CLEVELAND, Miss. — The Delta Center for Culture and Learning (DCCL) recently hosted a free public screening of Promised Land: A Story about Mound Bayou at Delta State University in conjunction with the National Endowment for the Humanities’ (NEH) “Most Southern Place on Earth” workshop. Workshop participants were joined by Mound Bayou residents and other community members for tours of the area prior to the screening.
The workshop brings 72 K-12 educators from throughout the country to the Mississippi Delta in June and July. The educators are immersed in the region’s cultural heritage through place-based experiential learning. This included an afternoon visiting culturally significant sites in Mound Bayou including the Taborian Hospital, the I.T. Montgomery Home, and Peter’s Pottery.
“I enjoyed sharing insights about the past, present, and future of Mound Bayou with this group of enthusiastic educators,” said Dr. Eulah Peterson, former mayor of Mound Bayou. “As a retired educator, it is so vital for teachers to experience the history that they plan to teach their students.”
The screening began with an introduction from Dr. Rolando Herts, Director of the Delta Center for Culture & Learning and Executive Director of the Mississippi National Heritage Area. He said, “It was inspiring to see so many residents enjoying the film with our NEH Most Southern scholars. The Delta Center is dedicated to creating spaces where residents and visitors can come together to learn about Mississippi Delta heritage. This was a perfect opportunity.”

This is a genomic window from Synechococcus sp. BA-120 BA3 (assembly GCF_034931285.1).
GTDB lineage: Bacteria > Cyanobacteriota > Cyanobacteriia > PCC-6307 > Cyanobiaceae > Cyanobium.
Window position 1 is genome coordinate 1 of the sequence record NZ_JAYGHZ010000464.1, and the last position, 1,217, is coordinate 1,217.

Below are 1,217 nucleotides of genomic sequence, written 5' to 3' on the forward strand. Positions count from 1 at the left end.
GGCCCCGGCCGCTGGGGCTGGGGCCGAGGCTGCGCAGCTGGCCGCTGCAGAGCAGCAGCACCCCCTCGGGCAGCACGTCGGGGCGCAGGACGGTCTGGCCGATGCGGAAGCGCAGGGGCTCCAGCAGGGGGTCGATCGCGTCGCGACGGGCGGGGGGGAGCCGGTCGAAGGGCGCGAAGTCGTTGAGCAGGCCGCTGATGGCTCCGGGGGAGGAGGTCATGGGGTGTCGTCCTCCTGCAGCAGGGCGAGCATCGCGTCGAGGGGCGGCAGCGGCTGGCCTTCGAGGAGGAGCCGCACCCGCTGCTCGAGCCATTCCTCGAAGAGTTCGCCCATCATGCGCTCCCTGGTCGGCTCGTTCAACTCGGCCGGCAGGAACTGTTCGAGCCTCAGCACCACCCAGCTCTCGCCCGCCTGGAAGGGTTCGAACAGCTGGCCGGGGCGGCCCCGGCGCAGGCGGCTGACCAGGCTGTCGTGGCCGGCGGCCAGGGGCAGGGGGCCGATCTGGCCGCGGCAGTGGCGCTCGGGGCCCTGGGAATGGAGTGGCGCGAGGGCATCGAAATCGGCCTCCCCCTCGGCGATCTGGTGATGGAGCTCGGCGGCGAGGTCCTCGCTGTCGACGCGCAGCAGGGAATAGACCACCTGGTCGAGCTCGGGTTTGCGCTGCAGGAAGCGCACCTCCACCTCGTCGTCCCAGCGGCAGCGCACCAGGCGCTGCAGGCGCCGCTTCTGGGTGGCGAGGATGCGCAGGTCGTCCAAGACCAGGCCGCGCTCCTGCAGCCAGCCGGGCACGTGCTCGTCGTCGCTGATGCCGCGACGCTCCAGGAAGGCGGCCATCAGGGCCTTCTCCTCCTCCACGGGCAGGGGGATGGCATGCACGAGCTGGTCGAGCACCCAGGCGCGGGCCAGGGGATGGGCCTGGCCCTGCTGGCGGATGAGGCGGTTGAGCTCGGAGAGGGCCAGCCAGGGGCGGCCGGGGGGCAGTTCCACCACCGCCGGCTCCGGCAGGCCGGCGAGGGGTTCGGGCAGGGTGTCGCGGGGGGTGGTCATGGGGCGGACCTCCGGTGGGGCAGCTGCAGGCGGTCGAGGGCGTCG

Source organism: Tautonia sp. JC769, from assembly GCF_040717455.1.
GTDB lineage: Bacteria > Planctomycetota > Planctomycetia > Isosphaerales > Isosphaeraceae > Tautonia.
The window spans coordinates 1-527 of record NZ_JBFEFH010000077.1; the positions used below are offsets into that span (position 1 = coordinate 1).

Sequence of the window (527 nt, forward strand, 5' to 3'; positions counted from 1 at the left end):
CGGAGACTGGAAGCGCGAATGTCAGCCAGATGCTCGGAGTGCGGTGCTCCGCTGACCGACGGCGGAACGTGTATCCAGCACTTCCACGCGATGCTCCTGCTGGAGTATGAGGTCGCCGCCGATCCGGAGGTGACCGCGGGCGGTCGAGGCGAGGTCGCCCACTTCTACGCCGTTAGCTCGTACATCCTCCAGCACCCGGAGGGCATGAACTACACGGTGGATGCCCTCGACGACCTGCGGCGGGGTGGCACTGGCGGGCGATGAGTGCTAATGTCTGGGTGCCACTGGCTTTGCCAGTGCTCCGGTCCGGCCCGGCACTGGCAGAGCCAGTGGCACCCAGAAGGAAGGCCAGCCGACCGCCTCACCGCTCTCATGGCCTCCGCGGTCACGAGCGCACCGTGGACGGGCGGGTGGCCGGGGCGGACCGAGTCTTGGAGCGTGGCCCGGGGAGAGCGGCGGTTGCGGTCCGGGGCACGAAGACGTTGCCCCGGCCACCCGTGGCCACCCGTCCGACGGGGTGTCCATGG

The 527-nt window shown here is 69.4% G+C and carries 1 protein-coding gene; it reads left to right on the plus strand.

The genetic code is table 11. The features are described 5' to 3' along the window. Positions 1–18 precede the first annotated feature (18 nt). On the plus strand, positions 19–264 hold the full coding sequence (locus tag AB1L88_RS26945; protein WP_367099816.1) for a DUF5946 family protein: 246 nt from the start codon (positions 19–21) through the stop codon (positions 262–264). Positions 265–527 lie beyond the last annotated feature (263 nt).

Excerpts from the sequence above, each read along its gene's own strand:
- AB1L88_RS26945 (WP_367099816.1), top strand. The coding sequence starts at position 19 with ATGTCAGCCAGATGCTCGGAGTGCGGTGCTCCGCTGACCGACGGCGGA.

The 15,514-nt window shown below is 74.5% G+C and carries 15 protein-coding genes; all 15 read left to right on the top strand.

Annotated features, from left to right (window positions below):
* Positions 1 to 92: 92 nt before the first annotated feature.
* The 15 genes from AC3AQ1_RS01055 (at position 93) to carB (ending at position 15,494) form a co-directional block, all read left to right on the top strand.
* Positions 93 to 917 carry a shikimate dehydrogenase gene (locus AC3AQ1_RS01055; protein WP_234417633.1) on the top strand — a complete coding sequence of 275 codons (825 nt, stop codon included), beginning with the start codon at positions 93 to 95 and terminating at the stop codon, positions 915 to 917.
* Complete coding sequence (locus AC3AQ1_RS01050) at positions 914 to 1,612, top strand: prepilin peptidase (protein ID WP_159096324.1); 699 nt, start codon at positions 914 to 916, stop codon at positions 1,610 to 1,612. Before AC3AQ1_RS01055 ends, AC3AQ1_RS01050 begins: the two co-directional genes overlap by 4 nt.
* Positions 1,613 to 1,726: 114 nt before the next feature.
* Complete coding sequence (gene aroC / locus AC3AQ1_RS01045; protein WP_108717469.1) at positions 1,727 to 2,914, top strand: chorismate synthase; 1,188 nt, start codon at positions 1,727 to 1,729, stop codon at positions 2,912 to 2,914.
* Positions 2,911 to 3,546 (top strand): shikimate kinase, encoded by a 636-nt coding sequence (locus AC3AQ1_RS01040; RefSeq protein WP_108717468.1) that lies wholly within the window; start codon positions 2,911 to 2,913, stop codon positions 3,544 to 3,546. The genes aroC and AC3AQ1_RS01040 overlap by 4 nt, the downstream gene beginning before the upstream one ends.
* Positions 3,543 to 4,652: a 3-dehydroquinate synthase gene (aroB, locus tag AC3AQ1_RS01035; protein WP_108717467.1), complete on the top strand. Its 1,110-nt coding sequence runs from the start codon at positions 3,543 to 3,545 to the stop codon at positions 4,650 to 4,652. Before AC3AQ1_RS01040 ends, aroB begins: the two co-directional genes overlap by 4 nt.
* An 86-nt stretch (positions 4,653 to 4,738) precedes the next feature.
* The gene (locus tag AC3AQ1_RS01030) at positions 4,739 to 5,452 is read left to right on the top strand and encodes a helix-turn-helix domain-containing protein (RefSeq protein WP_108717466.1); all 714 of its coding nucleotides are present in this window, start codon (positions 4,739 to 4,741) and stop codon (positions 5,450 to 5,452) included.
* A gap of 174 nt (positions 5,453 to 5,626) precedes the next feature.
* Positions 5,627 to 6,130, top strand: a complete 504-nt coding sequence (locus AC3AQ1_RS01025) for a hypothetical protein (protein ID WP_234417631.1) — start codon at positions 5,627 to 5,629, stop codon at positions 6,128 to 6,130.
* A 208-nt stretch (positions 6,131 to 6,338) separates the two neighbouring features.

The film was created by Red Squared Productions of Jackson. Following the screening, a panel discussion sponsored by the Mississippi Humanities Council gave participants an opportunity to ask questions and talk about the day’s events. The panel included Hermon Johnson, Jr. of the Mound Bayou Museum, political scientist Dr. Matthew Holden, and former Mound Bayou Mayor Dr. Eulah Peterson.
“It was an honor to organize and moderate this distinguished panel,” said John Spann, Program & Outreach Officer at the Mississippi Humanities Council. “We are proud to support the community of Mound Bayou telling its story in collaboration with The Delta Center and the National Endowment for the Humanities.”
A second screening of Promised Land is planned for Wednesday, July 12, in honor of Mound Bayou’s 136th Founders’ Day. The event will take place at the Delta Health Center in Mound Bayou with support from the City of Mound Bayou, Mound Bayou Museum, Red Squared Productions, Mississippi Humanities Council, Mississippi Delta National Heritage Area, and The Delta Center.
For more information, visit DCCL’s website at deltacenterdsu.com.